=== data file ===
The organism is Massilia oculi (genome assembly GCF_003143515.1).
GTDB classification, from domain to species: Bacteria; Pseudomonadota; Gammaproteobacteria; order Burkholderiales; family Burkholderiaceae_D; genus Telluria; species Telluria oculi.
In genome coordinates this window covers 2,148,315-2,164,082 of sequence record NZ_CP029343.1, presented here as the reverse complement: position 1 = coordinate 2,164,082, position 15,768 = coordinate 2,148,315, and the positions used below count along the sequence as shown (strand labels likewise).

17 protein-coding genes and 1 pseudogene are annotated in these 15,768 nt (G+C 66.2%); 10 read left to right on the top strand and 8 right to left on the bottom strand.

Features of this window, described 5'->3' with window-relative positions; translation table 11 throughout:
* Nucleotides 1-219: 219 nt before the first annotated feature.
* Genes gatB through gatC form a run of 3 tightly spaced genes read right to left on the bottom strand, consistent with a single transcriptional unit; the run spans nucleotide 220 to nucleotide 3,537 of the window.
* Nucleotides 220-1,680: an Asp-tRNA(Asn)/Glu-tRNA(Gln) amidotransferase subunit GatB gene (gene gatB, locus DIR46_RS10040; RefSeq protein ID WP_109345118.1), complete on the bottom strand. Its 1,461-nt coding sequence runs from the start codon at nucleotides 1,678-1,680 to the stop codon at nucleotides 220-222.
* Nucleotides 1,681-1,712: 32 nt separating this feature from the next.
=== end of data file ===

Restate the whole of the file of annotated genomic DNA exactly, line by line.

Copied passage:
The organism is Massilia oculi (genome assembly GCF_003143515.1).
GTDB classification, from domain to species: Bacteria; Pseudomonadota; Gammaproteobacteria; order Burkholderiales; family Burkholderiaceae_D; genus Telluria; species Telluria oculi.
In genome coordinates this window covers 2,148,315-2,164,082 of sequence record NZ_CP029343.1, presented here as the reverse complement: position 1 = coordinate 2,164,082, position 15,768 = coordinate 2,148,315, and the positions used below count along the sequence as shown (strand labels likewise).

17 protein-coding genes and 1 pseudogene are annotated in these 15,768 nt (G+C 66.2%); 10 read left to right on the top strand and 8 right to left on the bottom strand.

Features of this window, described 5'->3' with window-relative positions; translation table 11 throughout:
* Nucleotides 1-219: 219 nt before the first annotated feature.
* Genes gatB through gatC form a run of 3 tightly spaced genes read right to left on the bottom strand, consistent with a single transcriptional unit; the run spans nucleotide 220 to nucleotide 3,537 of the window.
* Nucleotides 220-1,680: an Asp-tRNA(Asn)/Glu-tRNA(Gln) amidotransferase subunit GatB gene (gene gatB, locus DIR46_RS10040; RefSeq protein ID WP_109345118.1), complete on the bottom strand. Its 1,461-nt coding sequence runs from the start codon at nucleotides 1,678-1,680 to the stop codon at nucleotides 220-222.
* Nucleotides 1,681-1,712: 32 nt separating this feature from the next.